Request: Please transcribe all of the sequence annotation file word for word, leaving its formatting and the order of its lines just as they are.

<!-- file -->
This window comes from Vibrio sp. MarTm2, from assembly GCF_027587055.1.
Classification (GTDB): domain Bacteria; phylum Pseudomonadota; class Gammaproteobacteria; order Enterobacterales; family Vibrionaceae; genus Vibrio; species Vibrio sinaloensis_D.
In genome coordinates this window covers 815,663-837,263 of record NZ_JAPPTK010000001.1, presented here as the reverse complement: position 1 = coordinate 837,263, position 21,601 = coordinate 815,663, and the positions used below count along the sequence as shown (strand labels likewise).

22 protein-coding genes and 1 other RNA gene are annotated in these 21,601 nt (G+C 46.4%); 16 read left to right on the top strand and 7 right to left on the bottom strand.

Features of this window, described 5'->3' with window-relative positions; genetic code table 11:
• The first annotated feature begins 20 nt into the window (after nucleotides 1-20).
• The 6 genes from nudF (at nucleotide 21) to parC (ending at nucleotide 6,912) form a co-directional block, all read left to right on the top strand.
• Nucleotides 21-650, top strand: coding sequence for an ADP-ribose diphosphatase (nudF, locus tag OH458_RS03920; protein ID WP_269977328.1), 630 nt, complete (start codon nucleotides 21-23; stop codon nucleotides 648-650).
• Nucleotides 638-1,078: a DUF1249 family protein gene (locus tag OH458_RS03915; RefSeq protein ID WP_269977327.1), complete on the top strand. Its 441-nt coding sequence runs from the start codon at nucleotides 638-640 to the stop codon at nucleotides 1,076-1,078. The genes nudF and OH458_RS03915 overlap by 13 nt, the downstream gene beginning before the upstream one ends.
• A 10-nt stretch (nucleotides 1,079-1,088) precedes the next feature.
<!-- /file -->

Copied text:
This window comes from Vibrio sp. MarTm2, from assembly GCF_027587055.1.
Classification (GTDB): domain Bacteria; phylum Pseudomonadota; class Gammaproteobacteria; order Enterobacterales; family Vibrionaceae; genus Vibrio; species Vibrio sinaloensis_D.
In genome coordinates this window covers 815,663-837,263 of record NZ_JAPPTK010000001.1, presented here as the reverse complement: position 1 = coordinate 837,263, position 21,601 = coordinate 815,663, and the positions used below count along the sequence as shown (strand labels likewise).

22 protein-coding genes and 1 other RNA gene are annotated in these 21,601 nt (G+C 46.4%); 16 read left to right on the top strand and 7 right to left on the bottom strand.

Features of this window, described 5'->3' with window-relative positions; genetic code table 11:
• The first annotated feature begins 20 nt into the window (after nucleotides 1-20).
• The 6 genes from nudF (at nucleotide 21) to parC (ending at nucleotide 6,912) form a co-directional block, all read left to right on the top strand.
• Nucleotides 21-650, top strand: coding sequence for an ADP-ribose diphosphatase (nudF, locus tag OH458_RS03920; protein ID WP_269977328.1), 630 nt, complete (start codon nucleotides 21-23; stop codon nucleotides 648-650).
• Nucleotides 638-1,078: a DUF1249 family protein gene (locus tag OH458_RS03915; RefSeq protein ID WP_269977327.1), complete on the top strand. Its 441-nt coding sequence runs from the start codon at nucleotides 638-640 to the stop codon at nucleotides 1,076-1,078. The genes nudF and OH458_RS03915 overlap by 13 nt, the downstream gene beginning before the upstream one ends.
• A 10-nt stretch (nucleotides 1,079-1,088) precedes the next feature.